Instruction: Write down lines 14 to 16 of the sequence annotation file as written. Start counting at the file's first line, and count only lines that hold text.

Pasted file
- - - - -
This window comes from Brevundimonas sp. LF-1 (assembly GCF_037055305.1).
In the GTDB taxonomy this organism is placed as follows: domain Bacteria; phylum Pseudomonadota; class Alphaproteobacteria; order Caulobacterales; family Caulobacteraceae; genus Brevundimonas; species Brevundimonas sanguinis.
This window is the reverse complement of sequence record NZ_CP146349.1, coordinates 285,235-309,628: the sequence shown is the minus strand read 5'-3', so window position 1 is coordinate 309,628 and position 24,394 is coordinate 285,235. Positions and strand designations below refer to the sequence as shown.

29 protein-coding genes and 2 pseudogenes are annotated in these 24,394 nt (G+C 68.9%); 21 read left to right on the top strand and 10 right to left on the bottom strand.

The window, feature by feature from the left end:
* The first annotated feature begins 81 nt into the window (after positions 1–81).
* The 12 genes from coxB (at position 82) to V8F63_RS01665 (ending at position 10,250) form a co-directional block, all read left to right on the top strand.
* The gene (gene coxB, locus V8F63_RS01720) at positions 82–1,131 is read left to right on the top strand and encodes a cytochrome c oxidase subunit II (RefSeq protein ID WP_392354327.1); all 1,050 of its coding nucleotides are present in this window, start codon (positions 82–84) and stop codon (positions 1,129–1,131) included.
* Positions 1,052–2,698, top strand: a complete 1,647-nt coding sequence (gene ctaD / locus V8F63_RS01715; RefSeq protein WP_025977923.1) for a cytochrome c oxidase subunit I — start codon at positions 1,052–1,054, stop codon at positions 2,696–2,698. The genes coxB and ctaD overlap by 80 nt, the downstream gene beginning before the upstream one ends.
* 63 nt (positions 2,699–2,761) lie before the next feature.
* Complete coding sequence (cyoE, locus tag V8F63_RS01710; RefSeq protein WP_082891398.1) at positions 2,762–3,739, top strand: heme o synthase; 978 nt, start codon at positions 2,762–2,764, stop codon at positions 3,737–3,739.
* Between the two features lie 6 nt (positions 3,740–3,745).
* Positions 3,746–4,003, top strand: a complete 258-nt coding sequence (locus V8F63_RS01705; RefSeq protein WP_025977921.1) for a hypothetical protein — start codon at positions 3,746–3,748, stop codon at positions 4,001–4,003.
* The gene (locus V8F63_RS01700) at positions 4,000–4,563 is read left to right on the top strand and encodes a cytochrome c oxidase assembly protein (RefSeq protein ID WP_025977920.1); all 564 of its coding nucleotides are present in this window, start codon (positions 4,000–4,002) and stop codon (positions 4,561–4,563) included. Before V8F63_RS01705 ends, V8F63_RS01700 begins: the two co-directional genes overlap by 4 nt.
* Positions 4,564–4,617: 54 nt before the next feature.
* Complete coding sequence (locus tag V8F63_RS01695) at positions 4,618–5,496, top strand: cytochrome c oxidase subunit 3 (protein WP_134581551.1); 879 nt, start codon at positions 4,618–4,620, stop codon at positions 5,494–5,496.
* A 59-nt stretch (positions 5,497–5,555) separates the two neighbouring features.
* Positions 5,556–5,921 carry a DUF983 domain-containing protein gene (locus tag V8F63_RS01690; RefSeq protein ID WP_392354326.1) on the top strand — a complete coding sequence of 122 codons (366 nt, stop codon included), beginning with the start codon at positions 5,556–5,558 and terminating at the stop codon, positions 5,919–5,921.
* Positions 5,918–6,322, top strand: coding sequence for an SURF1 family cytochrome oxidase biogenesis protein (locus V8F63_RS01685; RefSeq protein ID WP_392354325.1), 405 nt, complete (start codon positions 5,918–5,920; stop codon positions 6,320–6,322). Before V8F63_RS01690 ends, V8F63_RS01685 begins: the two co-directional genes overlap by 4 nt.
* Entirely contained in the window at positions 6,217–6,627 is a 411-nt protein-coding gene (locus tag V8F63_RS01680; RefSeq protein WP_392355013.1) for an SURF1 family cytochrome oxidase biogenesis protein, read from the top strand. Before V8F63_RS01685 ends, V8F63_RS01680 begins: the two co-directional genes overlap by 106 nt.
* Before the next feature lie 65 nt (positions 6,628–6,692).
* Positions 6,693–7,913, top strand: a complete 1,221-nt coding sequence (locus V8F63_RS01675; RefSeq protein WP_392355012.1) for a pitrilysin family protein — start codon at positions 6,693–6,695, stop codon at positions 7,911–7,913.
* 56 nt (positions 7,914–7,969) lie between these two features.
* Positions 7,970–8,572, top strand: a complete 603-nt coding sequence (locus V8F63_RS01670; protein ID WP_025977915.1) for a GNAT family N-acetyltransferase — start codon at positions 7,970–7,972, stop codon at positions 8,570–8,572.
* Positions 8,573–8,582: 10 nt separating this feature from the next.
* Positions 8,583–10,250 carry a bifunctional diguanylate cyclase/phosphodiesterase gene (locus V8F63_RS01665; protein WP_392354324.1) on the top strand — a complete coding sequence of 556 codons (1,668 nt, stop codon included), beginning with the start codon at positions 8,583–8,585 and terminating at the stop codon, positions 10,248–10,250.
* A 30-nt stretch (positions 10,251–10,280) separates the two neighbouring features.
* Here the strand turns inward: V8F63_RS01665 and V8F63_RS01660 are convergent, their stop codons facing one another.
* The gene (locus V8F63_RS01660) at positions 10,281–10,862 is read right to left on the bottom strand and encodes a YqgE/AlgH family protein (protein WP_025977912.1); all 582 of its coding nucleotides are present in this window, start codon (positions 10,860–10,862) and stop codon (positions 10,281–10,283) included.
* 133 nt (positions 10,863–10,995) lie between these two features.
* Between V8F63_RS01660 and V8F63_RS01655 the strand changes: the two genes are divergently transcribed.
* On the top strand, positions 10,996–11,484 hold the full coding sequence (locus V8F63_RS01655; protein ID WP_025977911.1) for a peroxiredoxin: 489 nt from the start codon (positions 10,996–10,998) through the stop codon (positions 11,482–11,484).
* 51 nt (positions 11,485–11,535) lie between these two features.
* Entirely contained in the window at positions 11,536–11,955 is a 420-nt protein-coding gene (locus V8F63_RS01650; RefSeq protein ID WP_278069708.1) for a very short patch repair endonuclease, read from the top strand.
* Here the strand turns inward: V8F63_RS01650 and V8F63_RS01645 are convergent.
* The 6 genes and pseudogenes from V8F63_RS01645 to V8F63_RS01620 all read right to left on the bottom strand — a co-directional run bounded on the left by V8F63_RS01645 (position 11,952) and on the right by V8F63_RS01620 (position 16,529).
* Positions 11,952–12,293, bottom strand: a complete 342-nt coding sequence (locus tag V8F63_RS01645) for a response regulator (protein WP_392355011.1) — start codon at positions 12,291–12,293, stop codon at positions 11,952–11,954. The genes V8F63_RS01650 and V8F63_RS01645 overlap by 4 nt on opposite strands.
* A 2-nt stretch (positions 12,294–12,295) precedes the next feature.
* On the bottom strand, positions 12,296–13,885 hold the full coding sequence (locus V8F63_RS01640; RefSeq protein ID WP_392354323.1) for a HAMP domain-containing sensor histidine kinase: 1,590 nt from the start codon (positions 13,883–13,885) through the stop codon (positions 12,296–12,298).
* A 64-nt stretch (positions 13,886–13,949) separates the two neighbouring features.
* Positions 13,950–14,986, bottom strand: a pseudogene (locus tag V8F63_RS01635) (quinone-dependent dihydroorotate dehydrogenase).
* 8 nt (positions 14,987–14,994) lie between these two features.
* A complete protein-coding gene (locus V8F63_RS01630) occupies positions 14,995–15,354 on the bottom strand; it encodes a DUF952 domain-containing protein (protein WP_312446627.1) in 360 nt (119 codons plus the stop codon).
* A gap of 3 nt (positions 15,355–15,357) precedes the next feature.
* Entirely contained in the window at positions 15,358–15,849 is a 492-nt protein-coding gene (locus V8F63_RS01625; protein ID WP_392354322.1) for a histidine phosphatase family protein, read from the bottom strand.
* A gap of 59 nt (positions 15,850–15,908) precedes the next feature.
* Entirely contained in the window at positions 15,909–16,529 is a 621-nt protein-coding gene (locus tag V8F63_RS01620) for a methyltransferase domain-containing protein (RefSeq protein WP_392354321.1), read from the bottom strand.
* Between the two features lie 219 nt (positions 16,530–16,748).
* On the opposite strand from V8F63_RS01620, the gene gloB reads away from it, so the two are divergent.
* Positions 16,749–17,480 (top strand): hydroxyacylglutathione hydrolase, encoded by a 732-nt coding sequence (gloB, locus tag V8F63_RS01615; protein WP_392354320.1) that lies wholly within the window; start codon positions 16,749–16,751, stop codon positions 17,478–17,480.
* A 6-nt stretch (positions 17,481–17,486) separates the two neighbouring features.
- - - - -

* The gene (locus V8F63_RS01700) at positions 4,000–4,563 is read left to right on the top strand and encodes a cytochrome c oxidase assembly protein (RefSeq protein ID WP_025977920.1); all 564 of its coding nucleotides are present in this window, start codon (positions 4,000–4,002) and stop codon (positions 4,561–4,563) included. Before V8F63_RS01705 ends, V8F63_RS01700 begins: the two co-directional genes overlap by 4 nt.
* Positions 4,564–4,617: 54 nt before the next feature.
* Complete coding sequence (locus tag V8F63_RS01695) at positions 4,618–5,496, top strand: cytochrome c oxidase subunit 3 (protein WP_134581551.1); 879 nt, start codon at positions 4,618–4,620, stop codon at positions 5,494–5,496.